To become a licensed substance abuse counselor in a paid or salaried position, you typically need to have at least an associate’s degree plus supervised work experience. Some states maintain lists of approved drug counselor degree programs and substance abuse counselor training programs. Passing scores on a professional exam focused on addiction therapy is also a common requirement. You can find detailed requirements and further information about acceptable substance abuse counselor programs through your state’s counselor licensing board.
What courses will I need to take to be a substance abuse counselor?
While the specifics of the addiction counselor training you will need to complete may vary based on your state’s requirements and your substance abuse counselor degree program, you should expect to take courses in counseling theory, case management, and treatment planning. You may also need to take a course in pharmacology. As part of an undergraduate substance abuse counselor program, you should also plan to take general education courses including communications, biology, and mathematics.
What degree do you need to be an addiction counselor?
The degree level and courses required to become an addiction counselor vary by state. Many states recognize apprentice-level or entry-level substance abuse counselors beginning at the associate’s degree level, but many others require a bachelor’s degree for licensure. A master’s in addiction counseling will allow you to practice independently (once you achieve appropriate licensure) in most states.
Do I need to go to graduate school for substance abuse counseling?
Unlike many other specialties, substance abuse counselors can typically become licensed with an associate’s or bachelor’s degree. However, there can be more job opportunities for graduate-level counselors specializing in substance abuse. In addition to checking licensure requirements for your state, it’s a good idea to research current job listings to find out typical requirements in your area. If you’re already working, there are a variety of online addiction counseling degree programs that can be a good fit for a busy schedule.
Can you complete drug and alcohol counselor certification online?
States vary in their requirements for drug and alcohol counselor training. Depending on your state’s requirements and your educational background, you may be able to complete drug and alcohol counselor certification online through a certificate or degree program.
Can you get licensed with an online substance abuse counseling degree?
Absolutely! Provided that your substance abuse counselor program is appropriately accredited and meets state requirements, completing an online addiction studies program offers the same level of preparation as an on-campus program. You will likely need to complete an in-person clinical experience or practicum even if you do study online, but this can typically be completed in your local area.
Do I need a master’s to become a substance abuse counselor?
Most states offer options for certification or licensure as a substance abuse counselor at the associate’s and bachelor’s degree levels, meaning that a master’s degree is not strictly required. However, with a master’s degree, you will typically qualify for a higher level of licensure due to the higher level of substance abuse counselor training that this degree represents, which can expand your career opportunities as well as increase your earnings potential.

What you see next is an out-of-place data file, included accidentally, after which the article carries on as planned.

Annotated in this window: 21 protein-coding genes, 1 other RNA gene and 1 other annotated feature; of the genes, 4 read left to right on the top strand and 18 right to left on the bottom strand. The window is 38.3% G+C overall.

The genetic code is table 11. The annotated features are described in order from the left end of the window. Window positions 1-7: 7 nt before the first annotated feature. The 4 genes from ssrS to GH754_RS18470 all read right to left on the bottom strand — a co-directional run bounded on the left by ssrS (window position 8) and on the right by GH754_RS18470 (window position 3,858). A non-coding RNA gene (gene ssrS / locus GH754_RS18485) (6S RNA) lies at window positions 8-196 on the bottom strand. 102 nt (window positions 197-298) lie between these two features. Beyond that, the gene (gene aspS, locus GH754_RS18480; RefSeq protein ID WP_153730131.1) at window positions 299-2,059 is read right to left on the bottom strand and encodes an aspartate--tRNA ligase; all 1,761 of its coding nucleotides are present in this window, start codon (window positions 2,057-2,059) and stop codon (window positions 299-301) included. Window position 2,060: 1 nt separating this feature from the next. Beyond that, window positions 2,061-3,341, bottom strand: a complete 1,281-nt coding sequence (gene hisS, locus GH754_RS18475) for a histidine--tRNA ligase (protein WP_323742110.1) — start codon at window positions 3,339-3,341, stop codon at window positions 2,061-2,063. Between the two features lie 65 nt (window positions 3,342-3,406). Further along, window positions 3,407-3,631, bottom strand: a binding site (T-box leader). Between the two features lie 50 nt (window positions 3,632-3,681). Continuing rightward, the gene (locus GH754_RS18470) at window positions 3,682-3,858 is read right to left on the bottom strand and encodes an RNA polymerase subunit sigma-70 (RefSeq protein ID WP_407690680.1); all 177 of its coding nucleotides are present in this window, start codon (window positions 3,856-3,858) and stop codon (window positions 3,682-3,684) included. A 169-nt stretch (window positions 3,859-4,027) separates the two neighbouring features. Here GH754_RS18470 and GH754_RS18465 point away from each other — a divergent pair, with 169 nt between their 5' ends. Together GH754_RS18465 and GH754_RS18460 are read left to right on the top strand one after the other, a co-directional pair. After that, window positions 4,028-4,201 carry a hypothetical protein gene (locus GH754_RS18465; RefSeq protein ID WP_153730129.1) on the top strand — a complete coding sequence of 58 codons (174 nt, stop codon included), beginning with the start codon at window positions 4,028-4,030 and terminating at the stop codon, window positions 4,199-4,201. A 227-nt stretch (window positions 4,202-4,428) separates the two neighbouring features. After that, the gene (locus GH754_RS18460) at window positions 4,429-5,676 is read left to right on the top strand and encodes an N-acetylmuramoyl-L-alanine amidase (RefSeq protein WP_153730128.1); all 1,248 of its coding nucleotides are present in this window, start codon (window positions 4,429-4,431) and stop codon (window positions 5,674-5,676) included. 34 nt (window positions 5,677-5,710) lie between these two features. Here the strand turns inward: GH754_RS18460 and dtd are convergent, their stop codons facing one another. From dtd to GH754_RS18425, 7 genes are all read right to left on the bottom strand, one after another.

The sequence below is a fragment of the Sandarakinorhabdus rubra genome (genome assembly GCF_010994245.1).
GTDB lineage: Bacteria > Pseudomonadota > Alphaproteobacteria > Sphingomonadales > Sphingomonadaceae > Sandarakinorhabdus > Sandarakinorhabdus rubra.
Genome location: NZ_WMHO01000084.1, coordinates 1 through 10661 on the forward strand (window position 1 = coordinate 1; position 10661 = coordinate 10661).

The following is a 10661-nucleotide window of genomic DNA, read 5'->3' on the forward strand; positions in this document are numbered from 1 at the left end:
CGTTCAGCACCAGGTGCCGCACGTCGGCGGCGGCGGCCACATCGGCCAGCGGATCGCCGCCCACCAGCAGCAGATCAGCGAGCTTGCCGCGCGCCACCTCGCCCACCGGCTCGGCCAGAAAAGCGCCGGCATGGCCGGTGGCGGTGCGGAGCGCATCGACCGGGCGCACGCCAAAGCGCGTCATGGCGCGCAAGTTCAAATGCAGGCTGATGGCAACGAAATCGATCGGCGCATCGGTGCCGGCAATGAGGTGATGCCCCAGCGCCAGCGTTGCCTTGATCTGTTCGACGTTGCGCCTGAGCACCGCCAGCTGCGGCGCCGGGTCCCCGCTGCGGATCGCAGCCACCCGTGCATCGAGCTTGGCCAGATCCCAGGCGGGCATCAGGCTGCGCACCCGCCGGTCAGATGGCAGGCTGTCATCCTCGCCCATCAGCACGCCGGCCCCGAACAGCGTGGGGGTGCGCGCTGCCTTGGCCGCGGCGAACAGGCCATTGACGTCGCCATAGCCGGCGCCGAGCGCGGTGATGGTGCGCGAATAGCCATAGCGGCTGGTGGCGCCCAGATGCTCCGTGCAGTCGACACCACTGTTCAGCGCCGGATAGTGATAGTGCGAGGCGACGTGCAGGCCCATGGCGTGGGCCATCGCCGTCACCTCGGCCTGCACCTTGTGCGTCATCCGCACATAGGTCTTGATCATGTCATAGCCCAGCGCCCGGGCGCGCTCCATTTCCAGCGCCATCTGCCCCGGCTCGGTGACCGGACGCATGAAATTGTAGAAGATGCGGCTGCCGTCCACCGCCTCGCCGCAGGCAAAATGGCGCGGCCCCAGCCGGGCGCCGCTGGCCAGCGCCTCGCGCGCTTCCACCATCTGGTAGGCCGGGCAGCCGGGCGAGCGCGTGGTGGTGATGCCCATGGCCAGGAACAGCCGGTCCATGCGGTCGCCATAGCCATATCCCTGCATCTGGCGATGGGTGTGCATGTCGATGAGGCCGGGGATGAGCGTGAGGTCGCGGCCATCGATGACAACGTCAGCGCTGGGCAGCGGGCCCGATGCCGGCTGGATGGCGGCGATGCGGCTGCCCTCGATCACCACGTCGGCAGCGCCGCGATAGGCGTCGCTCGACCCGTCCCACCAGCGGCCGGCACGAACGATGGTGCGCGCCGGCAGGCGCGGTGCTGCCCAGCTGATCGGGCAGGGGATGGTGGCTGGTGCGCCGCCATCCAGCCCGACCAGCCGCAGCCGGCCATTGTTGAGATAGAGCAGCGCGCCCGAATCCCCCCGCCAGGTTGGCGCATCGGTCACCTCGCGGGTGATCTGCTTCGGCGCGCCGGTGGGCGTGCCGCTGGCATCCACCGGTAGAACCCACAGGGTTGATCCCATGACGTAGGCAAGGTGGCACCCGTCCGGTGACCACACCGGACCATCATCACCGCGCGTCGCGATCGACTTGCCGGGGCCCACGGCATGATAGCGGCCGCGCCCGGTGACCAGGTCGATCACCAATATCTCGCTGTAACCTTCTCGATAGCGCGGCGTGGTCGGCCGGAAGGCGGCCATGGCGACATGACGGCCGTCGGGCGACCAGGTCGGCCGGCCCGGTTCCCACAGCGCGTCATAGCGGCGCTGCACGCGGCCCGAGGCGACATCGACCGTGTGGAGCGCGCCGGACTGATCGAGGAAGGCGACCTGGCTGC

Can I complete a master’s in substance abuse counseling online?
Yes! There are many online addiction counseling degree programs that can prepare you for this career and the licensure process. Be sure to check your state’s requirements for addiction counselor training leading to licensure prior to committing to a program, as specific course and other requirements can vary widely.
Why get a master’s in addiction counseling?
While not always required for certain counseling careers, earning a master’s in counseling will typically qualify the graduate for higher levels of licensure. Higher levels of licensure can allow for independent practice, better salary potential, and a greater number of job opportunities overall. At the same time, a master’s program is an intensive investment of both time and money. Only you can decide whether a master’s is ultimately the best fit for your goals.
Is a PhD needed to become a counselor?
In most cases, no. A master’s degree is generally considered the terminal degree in counseling, as a master’s in counseling satisfies the education requirement for licensure in all 50 states. However, for those who have a master’s in a different subject, a doctoral substance abuse counselor program can offer the necessary specialization to qualify for licensure. Additionally, a PhD may be expected for many positions in research and academia, including tenure-track faculty in colleges and universities.
Do I need a master’s in order to earn a PhD in counseling?
The degree required for admission to a PhD program varies. Some programs only admit those who already have a master’s in a counseling-related discipline or equivalent formal substance abuse counselor training; these programs tend to focus more heavily on research and theory. Other programs will consider applicants who have a bachelor’s degree; these programs will likely include a deeper focus on counseling practice and may qualify the graduate for first-time counseling licensure.
Can a PhD in addiction counseling be completed online?
Yes! There are select online addiction counseling degree programs at the doctoral level. If your goal is to become licensed, however, you should be sure to check with your state licensing board to determine whether such a program will meet credentialing requirements.